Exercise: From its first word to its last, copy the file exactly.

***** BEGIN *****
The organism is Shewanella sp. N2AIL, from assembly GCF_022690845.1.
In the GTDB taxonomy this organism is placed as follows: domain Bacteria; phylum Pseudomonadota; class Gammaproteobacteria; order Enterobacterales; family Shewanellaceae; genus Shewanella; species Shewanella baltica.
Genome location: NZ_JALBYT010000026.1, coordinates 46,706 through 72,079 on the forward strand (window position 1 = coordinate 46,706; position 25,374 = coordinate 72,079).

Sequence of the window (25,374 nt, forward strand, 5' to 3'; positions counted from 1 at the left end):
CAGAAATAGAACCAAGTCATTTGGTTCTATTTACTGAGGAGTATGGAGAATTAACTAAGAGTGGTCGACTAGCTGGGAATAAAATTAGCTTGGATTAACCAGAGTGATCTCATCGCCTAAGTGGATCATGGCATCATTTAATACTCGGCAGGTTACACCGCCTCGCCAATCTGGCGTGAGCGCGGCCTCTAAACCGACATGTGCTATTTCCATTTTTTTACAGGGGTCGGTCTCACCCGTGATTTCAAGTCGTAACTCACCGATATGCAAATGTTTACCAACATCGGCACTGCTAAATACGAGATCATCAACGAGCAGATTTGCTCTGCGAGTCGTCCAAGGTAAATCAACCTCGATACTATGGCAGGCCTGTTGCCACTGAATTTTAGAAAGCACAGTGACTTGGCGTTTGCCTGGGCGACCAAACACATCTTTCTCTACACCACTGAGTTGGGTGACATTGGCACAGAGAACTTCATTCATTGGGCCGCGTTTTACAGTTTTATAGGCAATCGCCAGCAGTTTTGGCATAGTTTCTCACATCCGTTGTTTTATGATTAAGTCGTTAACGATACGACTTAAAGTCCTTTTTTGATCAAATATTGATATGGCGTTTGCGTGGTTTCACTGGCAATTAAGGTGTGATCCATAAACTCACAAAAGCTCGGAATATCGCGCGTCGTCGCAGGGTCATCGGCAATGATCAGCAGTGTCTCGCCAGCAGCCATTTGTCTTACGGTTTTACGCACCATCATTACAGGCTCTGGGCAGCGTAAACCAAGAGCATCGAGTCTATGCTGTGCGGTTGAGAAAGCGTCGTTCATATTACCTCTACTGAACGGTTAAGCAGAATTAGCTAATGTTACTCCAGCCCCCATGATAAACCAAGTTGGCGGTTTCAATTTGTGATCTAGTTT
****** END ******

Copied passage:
The organism is Shewanella sp. N2AIL, from assembly GCF_022690845.1.
In the GTDB taxonomy this organism is placed as follows: domain Bacteria; phylum Pseudomonadota; class Gammaproteobacteria; order Enterobacterales; family Shewanellaceae; genus Shewanella; species Shewanella baltica.
Genome location: NZ_JALBYT010000026.1, coordinates 46,706 through 72,079 on the forward strand (window position 1 = coordinate 46,706; position 25,374 = coordinate 72,079).

Sequence of the window (25,374 nt, forward strand, 5' to 3'; positions counted from 1 at the left end):
CAGAAATAGAACCAAGTCATTTGGTTCTATTTACTGAGGAGTATGGAGAATTAACTAAGAGTGGTCGACTAGCTGGGAATAAAATTAGCTTGGATTAACCAGAGTGATCTCATCGCCTAAGTGGATCATGGCATCATTTAATACTCGGCAGGTTACACCGCCTCGCCAATCTGGCGTGAGCGCGGCCTCTAAACCGACATGTGCTATTTCCATTTTTTTACAGGGGTCGGTCTCACCCGTGATTTCAAGTCGTAACTCACCGATATGCAAATGTTTACCAACATCGGCACTGCTAAATACGAGATCATCAACGAGCAGATTTGCTCTGCGAGTCGTCCAAGGTAAATCAACCTCGATACTATGGCAGGCCTGTTGCCACTGAATTTTAGAAAGCACAGTGACTTGGCGTTTGCCTGGGCGACCAAACACATCTTTCTCTACACCACTGAGTTGGGTGACATTGGCACAGAGAACTTCATTCATTGGGCCGCGTTTTACAGTTTTATAGGCAATCGCCAGCAGTTTTGGCATAGTTTCTCACATCCGTTGTTTTATGATTAAGTCGTTAACGATACGACTTAAAGTCCTTTTTTGATCAAATATTGATATGGCGTTTGCGTGGTTTCACTGGCAATTAAGGTGTGATCCATAAACTCACAAAAGCTCGGAATATCGCGCGTCGTCGCAGGGTCATCGGCAATGATCAGCAGTGTCTCGCCAGCAGCCATTTGTCTTACGGTTTTACGCACCATCATTACAGGCTCTGGGCAGCGTAAACCAAGAGCATCGAGTCTATGCTGTGCGGTTGAGAAAGCGTCGTTCATATTACCTCTACTGAACGGTTAAGCAGAATTAGCTAATGTTACTCCAGCCCCCATGATAAACCAAGTTGGCGGTTTCAATTTGTGATCTAGTTT